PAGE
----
5 Tips I Learned From Starting A Magazine In University
It all started in a dorm room.
I was a second-year journalism student and I was frustrated. I wanted to write but I learned quickly that my options were limited. I had the school paper, school assignments, and that was pretty much it. I wanted to write fun and informative articles like the kind I read on Glamour.com and HerCampus.com but I couldn’t find an outlet for a newbie journo like myself.
That is, until I saw this little question on the Her Campus homepage: “Ever dream of starting your own magazine?”
There it was. The answer. Inside, I was screaming, “yes, me, I have that dream!” So I rallied the troops. I asked my friend Harsimar to join me as a co-founder and roped in a couple other friends to join us. I put together the application, clicked send, and crossed my fingers and toes. Finally, weeks later, the bigwigs at HerCampus.com gave us the go-ahead and we hit the ground running.
Her Campus Carleton launched in February 2012 with just a handful of close friends and classmates on staff as volunteer writers, photographers, event planners, and social media managers. By the time I graduated in 2014, we had over 100 contributors on our mailing list and an executive board. But more importantly, it gave students like me, who were lacking in experience but bursting with enthusiasm, a chance to become real, published writers.
Do you have the same goal of starting a magazine in university? Here are some words of wisdom from my years as Editor-in-Chief of Her Campus Carleton that just might help.
1) Just do it.
“Great people do things before they’re ready.” This is one of my favourite quotes from one of my favourite comedians Amy Poehler. The idea of starting your own initiative is probably the most terrifying thing ever. One of the hardest things for me was just clicking ‘send’ on that first application. I was riddled with self-doubt: What if I’m too inexperienced? What if nobody wants to join? I didn’t feel anywhere close to ready to start a magazine but I knew I had to at least try. So I clicked send and never looked back.
2) Get support.
If you’re still scared to start, then you can do what I did and get a friend to join you as your co-founder. Starting a new organization involves a lot of forms and paperwork. You also have to manage a budget, plan meetings, lead a team, etc. All of these responsibilities can be a lot on one person. But, with a partner, you can divide the work, keep each other accountable, and also motivate each other when times get tough.
3) Manage expectations.
I had big goals for Her Campus Carleton: reach this many Twitter followers by December, plan this many events this semester. Some we achieved, others we didn’t. One of the biggest things I learned from running the magazine was to manage expectations. You won’t always achieve every goal you set for your organization but every single one is an opportunity to learn. I can be pretty hard on myself but managing Her Campus Carleton forced me to think more positively and focus more on our accomplishments, than our failures.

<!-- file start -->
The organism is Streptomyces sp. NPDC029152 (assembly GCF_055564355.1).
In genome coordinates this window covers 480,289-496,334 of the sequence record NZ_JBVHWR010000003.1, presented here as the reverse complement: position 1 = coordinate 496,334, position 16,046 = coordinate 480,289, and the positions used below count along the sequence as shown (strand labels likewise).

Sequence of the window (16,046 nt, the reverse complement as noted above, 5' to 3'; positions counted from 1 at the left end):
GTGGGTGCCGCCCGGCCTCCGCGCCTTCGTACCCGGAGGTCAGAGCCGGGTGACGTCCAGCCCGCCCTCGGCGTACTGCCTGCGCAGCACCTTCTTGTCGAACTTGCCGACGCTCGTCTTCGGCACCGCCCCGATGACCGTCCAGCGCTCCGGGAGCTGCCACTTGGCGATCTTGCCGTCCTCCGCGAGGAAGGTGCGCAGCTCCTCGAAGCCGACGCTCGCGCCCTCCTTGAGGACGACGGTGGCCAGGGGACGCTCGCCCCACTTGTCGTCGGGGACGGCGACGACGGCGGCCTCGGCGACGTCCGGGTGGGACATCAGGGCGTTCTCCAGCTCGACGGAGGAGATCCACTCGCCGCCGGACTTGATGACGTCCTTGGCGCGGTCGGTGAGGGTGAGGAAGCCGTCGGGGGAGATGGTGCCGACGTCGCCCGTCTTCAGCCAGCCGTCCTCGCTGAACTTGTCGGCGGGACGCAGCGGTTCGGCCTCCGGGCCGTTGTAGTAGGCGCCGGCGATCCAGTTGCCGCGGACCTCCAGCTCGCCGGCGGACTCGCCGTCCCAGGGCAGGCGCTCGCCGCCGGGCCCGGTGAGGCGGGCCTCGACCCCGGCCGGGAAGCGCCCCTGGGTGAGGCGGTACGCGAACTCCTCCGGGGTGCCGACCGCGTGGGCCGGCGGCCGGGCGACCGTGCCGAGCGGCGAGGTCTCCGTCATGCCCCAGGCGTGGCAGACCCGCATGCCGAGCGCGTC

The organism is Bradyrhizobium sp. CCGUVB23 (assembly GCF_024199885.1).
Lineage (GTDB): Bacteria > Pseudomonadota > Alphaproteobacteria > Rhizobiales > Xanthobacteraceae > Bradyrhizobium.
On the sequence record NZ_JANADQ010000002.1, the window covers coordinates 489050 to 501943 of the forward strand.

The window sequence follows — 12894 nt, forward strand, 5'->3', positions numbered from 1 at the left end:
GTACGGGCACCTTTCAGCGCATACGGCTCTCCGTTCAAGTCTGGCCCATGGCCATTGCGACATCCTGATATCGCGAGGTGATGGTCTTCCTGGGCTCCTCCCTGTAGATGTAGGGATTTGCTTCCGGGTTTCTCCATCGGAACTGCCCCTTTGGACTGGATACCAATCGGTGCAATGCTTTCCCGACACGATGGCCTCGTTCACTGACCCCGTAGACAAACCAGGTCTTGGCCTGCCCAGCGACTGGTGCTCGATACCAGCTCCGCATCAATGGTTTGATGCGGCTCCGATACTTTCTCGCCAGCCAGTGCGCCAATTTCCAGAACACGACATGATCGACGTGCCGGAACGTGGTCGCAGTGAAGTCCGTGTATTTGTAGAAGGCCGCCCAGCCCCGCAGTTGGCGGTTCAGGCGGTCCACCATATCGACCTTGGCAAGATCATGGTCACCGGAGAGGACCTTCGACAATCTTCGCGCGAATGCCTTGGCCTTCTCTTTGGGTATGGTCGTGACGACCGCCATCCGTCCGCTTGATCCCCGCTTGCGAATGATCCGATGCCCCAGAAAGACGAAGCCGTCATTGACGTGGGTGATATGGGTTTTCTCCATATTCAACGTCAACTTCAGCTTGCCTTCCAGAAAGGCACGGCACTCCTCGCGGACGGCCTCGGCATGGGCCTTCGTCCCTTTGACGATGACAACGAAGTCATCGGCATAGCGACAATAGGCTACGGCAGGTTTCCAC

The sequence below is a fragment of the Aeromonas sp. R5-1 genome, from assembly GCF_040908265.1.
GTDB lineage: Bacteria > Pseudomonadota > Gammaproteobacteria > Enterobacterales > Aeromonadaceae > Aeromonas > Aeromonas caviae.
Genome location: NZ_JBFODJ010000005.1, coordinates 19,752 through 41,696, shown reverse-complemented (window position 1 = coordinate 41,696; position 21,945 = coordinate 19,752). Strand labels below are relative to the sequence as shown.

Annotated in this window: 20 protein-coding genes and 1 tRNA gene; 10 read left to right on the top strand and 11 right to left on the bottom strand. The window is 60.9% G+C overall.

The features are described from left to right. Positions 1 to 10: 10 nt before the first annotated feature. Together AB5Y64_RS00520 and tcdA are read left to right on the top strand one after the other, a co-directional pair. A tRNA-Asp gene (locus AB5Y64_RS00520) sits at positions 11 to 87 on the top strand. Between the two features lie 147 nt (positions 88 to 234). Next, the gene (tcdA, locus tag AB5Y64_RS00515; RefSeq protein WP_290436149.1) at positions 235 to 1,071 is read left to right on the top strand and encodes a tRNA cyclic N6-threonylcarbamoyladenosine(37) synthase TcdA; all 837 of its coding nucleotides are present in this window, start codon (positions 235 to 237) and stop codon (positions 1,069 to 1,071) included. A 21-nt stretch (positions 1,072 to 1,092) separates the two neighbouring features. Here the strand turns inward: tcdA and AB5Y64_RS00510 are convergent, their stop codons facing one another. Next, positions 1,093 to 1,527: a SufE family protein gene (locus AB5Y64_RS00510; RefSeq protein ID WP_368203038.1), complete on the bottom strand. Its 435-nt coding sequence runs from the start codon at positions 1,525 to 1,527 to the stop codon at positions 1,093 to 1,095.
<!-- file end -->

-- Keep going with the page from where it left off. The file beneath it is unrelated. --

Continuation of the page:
4) Get organized.
When you’re starting your own initiative, you’re probably going to be working with people who are a part of your circle at first. To ensure that your club is productive and not just an excuse to hang out, have defined roles, expectations, goals, and deadlines for everybody on your team. Have regular team meetings to check in on progress and keep yourself organized with a club calendar. A great project management app to use is Asana, which allows teams to create to-do lists in a way that keeps everybody informed and on track.
5) Don’t forget to have fun!
Her Campus Carleton was more like a part-time job for me than it was an extracurricular activity. Almost daily I was emailing with writers and team members, copy-editing posts, publishing content, and planning events. But as the saying goes if you love what you do, it won’t feel like work. So whether it was an end-of-semester brunch social with the team, or a 90s themed fundraiser dance party, or even getting the chance to attend an international conference in New York City, Her Campus Carleton was as much a learning opportunity as it was fun.
Starting my own magazine helped me grow so much as a writer, a leader, and as a person. It also opened a lot of doors for me in my career. It wasn’t easy but it was definitely worth it. So if you’re on the fence of whether to start your own club, or magazine, or whatever you want to do, get off of that thing and do it! I promise you won’t regret it.
Originally published in August 2015 for TalentEgg’s Career Incubator.